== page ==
In contrast to the regular seasonal epidemics of influenza, these pandemics occur irregularly, with the 1918 Spanish flu the most serious pandemic in recent history.

    Pandemics can cause high levels of mortality, with the Spanish influenza being responsible for the deaths of over 50 million people.

    There have been about 3 influenza pandemics in each century for the last 300 years. The most recent ones were the Asian Flu in 1957 and the Hong Kong Flu in 1968.

    Seasonal Influenza

    Flu season is the portion of the year in which there is a regular outbreak in flu cases.

    It occurs during the cold half of the year in each hemisphere.

    Flu activity can sometimes be predicted and even tracked geographically. While the beginning of major flu activity in each season varies by location, in any specific location these minor epidemics usually take about 3 weeks to peak and another 3 weeks to significantly diminish.

    Individual cases of the flu however, usually only last a few days. In some countries such as Japan and China, infected persons sometimes wear a surgical mask out of respect for others.

    Avian (Bird) Flu
    Avian influenza,

    sometimes Avian flu, and commonly Bird flu refers to "influenza caused by viruses adapted to birds."

    "Bird flu" is a phrase similar to "Swine flu", "Dog flu", "Horse flu", or "Human flu" in that it refers to an illness caused by any of many different strains of influenza viruses that have adapted to a specific host.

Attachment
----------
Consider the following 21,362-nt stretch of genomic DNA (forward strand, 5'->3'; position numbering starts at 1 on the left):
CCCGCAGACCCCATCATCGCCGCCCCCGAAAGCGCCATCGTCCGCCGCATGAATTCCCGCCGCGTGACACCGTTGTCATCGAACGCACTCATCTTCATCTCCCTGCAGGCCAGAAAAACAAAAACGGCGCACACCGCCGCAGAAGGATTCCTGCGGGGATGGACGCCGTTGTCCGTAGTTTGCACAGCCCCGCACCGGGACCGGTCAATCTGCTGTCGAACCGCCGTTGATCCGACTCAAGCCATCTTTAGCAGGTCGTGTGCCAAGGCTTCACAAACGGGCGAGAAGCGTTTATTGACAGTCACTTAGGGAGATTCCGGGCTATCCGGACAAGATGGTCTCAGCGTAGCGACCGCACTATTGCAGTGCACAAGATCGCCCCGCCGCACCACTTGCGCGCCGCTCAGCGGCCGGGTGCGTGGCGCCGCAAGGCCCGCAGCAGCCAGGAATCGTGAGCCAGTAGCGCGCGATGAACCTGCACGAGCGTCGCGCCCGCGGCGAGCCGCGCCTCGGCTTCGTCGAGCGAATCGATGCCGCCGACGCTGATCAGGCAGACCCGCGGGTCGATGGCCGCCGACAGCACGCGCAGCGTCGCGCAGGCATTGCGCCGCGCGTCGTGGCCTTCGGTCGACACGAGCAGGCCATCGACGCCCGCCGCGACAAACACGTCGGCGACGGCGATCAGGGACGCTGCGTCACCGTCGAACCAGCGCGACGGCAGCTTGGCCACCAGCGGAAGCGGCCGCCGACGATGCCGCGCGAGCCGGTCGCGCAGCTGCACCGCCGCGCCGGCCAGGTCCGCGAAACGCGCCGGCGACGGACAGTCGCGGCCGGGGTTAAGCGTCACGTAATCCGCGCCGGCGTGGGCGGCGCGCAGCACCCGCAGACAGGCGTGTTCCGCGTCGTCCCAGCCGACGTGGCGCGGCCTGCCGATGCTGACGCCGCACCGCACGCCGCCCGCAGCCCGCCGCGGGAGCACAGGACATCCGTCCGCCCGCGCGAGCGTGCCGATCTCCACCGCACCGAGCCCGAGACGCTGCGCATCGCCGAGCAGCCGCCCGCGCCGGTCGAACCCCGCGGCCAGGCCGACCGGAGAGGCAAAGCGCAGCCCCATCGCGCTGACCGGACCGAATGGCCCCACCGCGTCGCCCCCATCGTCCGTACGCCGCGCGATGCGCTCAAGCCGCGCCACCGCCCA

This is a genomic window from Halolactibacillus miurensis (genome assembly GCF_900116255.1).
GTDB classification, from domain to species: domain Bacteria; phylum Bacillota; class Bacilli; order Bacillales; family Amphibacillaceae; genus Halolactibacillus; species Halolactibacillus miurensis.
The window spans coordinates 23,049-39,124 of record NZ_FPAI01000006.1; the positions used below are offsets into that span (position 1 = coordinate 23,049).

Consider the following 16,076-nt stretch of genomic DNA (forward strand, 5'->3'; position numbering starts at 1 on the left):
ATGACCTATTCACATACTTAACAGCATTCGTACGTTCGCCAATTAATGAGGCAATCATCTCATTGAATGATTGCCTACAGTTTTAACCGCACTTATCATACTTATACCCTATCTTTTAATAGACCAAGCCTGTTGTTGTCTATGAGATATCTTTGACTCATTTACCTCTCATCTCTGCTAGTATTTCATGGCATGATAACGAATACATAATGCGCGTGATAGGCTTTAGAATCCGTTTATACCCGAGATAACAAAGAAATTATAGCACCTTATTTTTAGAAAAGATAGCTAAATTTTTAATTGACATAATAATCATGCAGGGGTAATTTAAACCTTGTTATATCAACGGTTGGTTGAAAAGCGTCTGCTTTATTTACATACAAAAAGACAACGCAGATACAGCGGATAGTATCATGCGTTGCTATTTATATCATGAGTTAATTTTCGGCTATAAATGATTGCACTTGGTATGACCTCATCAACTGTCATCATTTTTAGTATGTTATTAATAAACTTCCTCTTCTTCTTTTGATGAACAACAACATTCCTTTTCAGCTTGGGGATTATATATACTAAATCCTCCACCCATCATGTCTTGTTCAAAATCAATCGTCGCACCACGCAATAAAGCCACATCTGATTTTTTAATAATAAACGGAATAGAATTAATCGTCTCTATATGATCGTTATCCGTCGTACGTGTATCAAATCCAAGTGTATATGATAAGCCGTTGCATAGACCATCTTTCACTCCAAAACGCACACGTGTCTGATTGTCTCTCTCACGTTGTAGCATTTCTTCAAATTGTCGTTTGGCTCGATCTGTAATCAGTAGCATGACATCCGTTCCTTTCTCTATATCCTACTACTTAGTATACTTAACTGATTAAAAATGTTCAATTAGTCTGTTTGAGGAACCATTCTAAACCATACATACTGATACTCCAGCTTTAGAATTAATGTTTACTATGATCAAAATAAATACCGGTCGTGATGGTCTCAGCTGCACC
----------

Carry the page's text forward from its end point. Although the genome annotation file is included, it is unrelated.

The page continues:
All known viruses that cause influenza in birds belong to the species: Influenza A virus.

    All subtypes (but not all strains of all subtypes) of Influenza A virus are adapted to birds, which is why for many purposes avian flu virus is the Influenza A virus (note that the "A" does not stand for "avian").
    Adaptation is non-exclusive.

    Being adapted towards a particular species does not preclude adaptations, or partial adaptations, towards infecting different species.

    In this way strains of influenza viruses are adapted to multiple species, though may be preferential towards a particular host.

    For example, viruses responsible for influenza pandemics are adapted to both humans and birds.

    Recent influenza research into the genes of the Spanish Flu virus shows it to have genes adapted to both birds and humans; with more of its genes from birds than less deadly later pandemic strains.

    H5N1 Strain

    Influenza A virus subtype H5N1, also known as A(H5N1) or simply H5N1, is a subtype of the Influenza A virus which can cause illness in humans and many other animal species.

    A bird-adapted strain of H5N1, called HPAI A(H5N1) for "highly pathogenic avian influenza virus of type A of subtype H5N1", is the causative agent of H5N1 flu, commonly known as "avian influenza" or "bird flu".

    It is enzootic in many bird populations, especially in Southeast Asia. One strain of HPAI A(H5N1) is spreading globally after first appearing in Asia.